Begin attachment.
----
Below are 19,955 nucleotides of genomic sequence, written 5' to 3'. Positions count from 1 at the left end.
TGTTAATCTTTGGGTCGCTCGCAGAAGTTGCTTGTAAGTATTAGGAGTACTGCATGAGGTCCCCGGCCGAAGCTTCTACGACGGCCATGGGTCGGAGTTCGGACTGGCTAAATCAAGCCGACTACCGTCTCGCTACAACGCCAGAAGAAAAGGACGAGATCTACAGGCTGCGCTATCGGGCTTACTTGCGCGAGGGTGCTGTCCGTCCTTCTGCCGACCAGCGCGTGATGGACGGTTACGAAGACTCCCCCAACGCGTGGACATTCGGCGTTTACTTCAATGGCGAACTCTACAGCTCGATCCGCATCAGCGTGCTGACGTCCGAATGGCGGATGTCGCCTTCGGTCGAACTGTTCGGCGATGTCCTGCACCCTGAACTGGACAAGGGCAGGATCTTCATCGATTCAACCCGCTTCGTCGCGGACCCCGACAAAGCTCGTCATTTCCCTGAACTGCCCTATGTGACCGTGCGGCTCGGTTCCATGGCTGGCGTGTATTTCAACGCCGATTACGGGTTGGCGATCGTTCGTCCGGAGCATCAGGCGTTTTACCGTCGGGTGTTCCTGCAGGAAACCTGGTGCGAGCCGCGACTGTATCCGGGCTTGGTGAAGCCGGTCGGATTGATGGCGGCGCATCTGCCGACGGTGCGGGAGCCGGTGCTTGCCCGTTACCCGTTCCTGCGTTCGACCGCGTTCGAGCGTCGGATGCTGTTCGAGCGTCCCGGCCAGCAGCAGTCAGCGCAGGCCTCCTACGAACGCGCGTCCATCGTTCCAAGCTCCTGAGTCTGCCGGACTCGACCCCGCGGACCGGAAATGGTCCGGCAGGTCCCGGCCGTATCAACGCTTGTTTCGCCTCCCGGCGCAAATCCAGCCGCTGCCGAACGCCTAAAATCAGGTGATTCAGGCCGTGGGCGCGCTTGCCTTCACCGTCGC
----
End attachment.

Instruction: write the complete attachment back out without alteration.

Below are 19,955 nucleotides of genomic sequence, written 5' to 3'. Positions count from 1 at the left end.
TGTTAATCTTTGGGTCGCTCGCAGAAGTTGCTTGTAAGTATTAGGAGTACTGCATGAGGTCCCCGGCCGAAGCTTCTACGACGGCCATGGGTCGGAGTTCGGACTGGCTAAATCAAGCCGACTACCGTCTCGCTACAACGCCAGAAGAAAAGGACGAGATCTACAGGCTGCGCTATCGGGCTTACTTGCGCGAGGGTGCTGTCCGTCCTTCTGCCGACCAGCGCGTGATGGACGGTTACGAAGACTCCCCCAACGCGTGGACATTCGGCGTTTACTTCAATGGCGAACTCTACAGCTCGATCCGCATCAGCGTGCTGACGTCCGAATGGCGGATGTCGCCTTCGGTCGAACTGTTCGGCGATGTCCTGCACCCTGAACTGGACAAGGGCAGGATCTTCATCGATTCAACCCGCTTCGTCGCGGACCCCGACAAAGCTCGTCATTTCCCTGAACTGCCCTATGTGACCGTGCGGCTCGGTTCCATGGCTGGCGTGTATTTCAACGCCGATTACGGGTTGGCGATCGTTCGTCCGGAGCATCAGGCGTTTTACCGTCGGGTGTTCCTGCAGGAAACCTGGTGCGAGCCGCGACTGTATCCGGGCTTGGTGAAGCCGGTCGGATTGATGGCGGCGCATCTGCCGACGGTGCGGGAGCCGGTGCTTGCCCGTTACCCGTTCCTGCGTTCGACCGCGTTCGAGCGTCGGATGCTGTTCGAGCGTCCCGGCCAGCAGCAGTCAGCGCAGGCCTCCTACGAACGCGCGTCCATCGTTCCAAGCTCCTGAGTCTGCCGGACTCGACCCCGCGGACCGGAAATGGTCCGGCAGGTCCCGGCCGTATCAACGCTTGTTTCGCCTCCCGGCGCAAATCCAGCCGCTGCCGAACGCCTAAAATCAGGTGATTCAGGCCGTGGGCGCGCTTGCCTTCACCGTCGC